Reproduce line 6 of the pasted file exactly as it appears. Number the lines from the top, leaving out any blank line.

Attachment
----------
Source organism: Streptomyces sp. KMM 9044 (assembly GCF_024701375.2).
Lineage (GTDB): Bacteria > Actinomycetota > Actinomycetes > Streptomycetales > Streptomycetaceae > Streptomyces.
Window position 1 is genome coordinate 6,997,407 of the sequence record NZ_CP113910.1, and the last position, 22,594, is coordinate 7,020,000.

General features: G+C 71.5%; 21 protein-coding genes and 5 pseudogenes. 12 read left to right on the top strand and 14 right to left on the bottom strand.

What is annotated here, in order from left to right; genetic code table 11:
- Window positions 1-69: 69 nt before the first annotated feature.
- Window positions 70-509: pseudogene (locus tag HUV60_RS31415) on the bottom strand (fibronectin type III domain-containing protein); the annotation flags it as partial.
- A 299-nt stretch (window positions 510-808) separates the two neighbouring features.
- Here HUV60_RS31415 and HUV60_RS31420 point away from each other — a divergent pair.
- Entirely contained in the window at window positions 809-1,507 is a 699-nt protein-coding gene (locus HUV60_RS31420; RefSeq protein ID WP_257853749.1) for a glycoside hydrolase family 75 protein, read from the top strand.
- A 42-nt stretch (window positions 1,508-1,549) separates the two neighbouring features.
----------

- Window positions 1-69: 69 nt before the first annotated feature.